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Healthcare-service quality, an unfolding tradegy

Published in Health · 11 March 2013
The reputation of the Minister of Health has worsened substantially in a number of areas since September 2012 – with a significant improvement in only one area. This is the conclusion reached by a survey completed in January 2013, which shows substantially poorer results than an earlier survey conducted in September 2012. The survey was commissioned by Patient First and is conducted by Acentric Marketing Research on a quarterly basis. The survey is conducted amongst an online sample of over 300 South Africans (see technical note).

“The overall performance score has dropped precipitously, from a high of 15% in February 2012. There was a slight reversal of trend in September 2012, when the overall score recovered to 10% from a previous low of 7% in June, but it seems the decline has recommenced, with the score for the January 2013 period settling at a new low of 2%.” says Craig Kolb, spokesperson for Acentric.

The minister’s work related to hospital management, was the worst performing area. At present only 2% of respondents regard his performance as ‘very good’ a decline of 4% over the previous period. The minister’s work to reduce the problem of obesity is also seen in a similarly poor light.

The next worst in terms of ranking, are perceptions regarding the ministers performance in dealing with the shortage of doctors and nurses (3% regard this as ‘very good’), while escalating private health costs (4%) and renal dialysis (4%) are also poor performers.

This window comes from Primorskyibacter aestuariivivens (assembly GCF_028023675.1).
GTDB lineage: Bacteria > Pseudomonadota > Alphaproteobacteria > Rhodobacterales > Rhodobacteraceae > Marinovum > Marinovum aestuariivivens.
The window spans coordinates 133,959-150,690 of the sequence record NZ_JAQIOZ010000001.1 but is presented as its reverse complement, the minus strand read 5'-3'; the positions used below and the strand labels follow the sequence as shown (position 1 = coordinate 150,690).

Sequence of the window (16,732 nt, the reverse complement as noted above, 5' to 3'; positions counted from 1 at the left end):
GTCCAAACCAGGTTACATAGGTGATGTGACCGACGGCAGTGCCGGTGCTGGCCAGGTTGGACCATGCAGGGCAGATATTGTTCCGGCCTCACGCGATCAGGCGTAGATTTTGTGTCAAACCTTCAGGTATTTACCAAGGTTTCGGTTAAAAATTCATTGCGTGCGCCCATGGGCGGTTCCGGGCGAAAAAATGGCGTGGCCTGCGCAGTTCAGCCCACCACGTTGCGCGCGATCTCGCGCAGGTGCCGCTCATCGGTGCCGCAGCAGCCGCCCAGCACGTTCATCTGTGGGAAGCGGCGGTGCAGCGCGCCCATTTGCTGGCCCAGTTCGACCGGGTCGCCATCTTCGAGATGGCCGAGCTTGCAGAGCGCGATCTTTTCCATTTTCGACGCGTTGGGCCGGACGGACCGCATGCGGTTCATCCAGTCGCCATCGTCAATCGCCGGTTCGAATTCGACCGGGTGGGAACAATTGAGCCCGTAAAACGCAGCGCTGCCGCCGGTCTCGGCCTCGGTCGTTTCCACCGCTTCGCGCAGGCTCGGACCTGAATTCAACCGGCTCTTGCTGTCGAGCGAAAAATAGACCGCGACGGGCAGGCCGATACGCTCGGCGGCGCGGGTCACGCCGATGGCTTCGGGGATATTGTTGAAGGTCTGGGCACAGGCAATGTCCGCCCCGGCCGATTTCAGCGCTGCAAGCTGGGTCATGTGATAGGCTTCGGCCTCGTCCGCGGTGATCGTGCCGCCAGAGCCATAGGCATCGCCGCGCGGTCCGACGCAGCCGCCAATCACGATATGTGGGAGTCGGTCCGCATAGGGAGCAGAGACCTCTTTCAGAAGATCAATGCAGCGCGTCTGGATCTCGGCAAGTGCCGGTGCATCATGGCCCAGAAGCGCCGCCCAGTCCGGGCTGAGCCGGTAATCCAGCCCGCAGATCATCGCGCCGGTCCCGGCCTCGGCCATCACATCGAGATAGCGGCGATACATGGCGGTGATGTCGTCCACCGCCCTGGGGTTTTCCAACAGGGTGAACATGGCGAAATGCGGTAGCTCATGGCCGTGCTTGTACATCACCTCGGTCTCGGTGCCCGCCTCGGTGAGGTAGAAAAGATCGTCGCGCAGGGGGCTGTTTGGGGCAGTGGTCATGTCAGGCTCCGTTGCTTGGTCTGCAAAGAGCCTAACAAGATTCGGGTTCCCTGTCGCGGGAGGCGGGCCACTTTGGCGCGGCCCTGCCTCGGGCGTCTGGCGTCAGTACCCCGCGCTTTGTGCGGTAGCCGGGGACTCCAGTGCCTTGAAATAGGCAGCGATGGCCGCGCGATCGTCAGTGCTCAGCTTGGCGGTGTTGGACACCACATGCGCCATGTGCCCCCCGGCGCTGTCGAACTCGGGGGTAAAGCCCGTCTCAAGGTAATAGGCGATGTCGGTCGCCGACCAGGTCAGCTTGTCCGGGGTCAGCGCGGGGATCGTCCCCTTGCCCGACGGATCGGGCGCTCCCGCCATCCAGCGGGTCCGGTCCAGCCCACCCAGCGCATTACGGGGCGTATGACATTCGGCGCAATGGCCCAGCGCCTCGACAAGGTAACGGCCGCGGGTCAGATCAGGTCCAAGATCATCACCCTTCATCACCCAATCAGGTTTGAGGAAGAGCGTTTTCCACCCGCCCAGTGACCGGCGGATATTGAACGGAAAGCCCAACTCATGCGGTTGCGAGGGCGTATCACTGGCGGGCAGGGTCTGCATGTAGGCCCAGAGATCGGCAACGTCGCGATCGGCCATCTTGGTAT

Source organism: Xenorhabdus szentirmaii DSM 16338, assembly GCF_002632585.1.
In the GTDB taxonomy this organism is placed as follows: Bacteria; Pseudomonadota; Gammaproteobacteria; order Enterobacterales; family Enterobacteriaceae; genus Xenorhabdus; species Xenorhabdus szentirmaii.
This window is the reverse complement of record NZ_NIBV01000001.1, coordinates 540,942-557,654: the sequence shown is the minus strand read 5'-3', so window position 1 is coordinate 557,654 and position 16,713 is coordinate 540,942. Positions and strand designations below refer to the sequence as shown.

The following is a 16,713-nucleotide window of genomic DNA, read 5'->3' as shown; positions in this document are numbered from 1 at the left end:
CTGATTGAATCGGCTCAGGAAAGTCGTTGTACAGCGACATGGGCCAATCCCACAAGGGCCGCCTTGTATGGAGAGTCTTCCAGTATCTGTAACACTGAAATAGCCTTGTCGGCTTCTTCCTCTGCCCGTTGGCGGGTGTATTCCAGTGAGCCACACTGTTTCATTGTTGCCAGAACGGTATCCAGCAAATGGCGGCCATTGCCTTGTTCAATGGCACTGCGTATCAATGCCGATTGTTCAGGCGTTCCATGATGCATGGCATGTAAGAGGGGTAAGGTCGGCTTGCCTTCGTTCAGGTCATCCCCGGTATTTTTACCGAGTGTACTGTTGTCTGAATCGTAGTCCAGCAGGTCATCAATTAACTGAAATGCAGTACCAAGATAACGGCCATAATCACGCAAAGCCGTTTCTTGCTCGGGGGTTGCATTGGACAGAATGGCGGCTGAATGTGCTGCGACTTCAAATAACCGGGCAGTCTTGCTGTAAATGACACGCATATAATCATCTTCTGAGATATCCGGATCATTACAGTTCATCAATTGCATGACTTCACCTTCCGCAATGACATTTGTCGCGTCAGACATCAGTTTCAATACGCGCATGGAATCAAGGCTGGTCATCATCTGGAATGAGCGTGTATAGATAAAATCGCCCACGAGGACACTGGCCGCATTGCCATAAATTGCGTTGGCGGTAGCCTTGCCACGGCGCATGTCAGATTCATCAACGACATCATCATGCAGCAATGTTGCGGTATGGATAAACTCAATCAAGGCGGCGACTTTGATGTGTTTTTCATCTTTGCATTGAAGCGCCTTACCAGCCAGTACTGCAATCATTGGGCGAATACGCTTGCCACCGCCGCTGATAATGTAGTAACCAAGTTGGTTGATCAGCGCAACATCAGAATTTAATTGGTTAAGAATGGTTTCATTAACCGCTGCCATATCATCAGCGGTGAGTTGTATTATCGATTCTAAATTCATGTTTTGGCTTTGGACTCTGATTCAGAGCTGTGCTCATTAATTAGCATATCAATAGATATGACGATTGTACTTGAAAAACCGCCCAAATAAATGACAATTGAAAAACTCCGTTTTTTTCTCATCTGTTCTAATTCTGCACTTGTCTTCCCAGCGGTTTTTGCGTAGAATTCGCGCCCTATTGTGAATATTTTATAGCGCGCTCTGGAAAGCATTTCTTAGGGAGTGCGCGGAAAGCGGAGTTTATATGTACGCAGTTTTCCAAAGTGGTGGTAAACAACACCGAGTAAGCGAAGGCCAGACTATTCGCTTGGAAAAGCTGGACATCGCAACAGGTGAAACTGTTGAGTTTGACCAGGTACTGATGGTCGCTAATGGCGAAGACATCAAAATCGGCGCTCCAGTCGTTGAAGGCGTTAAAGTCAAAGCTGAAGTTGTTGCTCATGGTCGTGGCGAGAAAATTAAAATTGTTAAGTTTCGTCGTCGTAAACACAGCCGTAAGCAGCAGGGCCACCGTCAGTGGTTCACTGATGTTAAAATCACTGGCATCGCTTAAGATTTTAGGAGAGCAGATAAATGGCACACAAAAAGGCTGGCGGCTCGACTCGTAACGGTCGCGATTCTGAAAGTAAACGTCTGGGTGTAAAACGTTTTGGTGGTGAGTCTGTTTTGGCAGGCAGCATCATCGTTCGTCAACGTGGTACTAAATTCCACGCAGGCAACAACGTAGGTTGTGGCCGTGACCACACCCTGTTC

“In absolute terms, these ratings were already poor, and the fact they have fallen even further is a concern. I believe that this reflects what is happening on the ground – based on our Hospital Service Standards Barometer. The general publics’ perception is most likely influenced by a combination of personal experiences, word of mouth and the media.” says Father Stan Muyebe, spokesperson for Patient First.

The largest decline relates to the minister’s work to reduce the number of individuals infected by HIV (-11%). This was followed by his work to tackle the problem of obesity (-8%) and his work to ensure babies receive full immunisation within the first year (-8%).

The only area to show a significant improvement over the previous period, was the minister’s initiatives aimed at increasing life expectancy.

It appears patients hold a similar view to the general public. The Hospital Service Standards Barometer, a tracking survey conducted by Patient First with analytical assistance provided by Acentric, involves interviewing over 10,000 hospital outpatients a year as they leave government hospitals in KZN. In most areas the 2012 results are substantially worse than in 2011.

Particularly noteworthy are the 18% who report that the pharmacy was out of stock of the required medication at the time of their visit, the 74% who report that pharmacies are failing to explain dosage information and the 25% who report that the hospital had lost their patient file.

Technical note: The survey was conducted between December 2012 and January 2013. A random sample of respondents was drawn from an ISO certified online panel maintained by Acentric Marketing Research. Post-weighting was applied to correct for non-response bias and to improve representation of the demographics of those living in the major urban centres (metropolitan areas). In total 300 interviews were used in the analysis, providing a 5.7% margin of error at a 95% confidence level.

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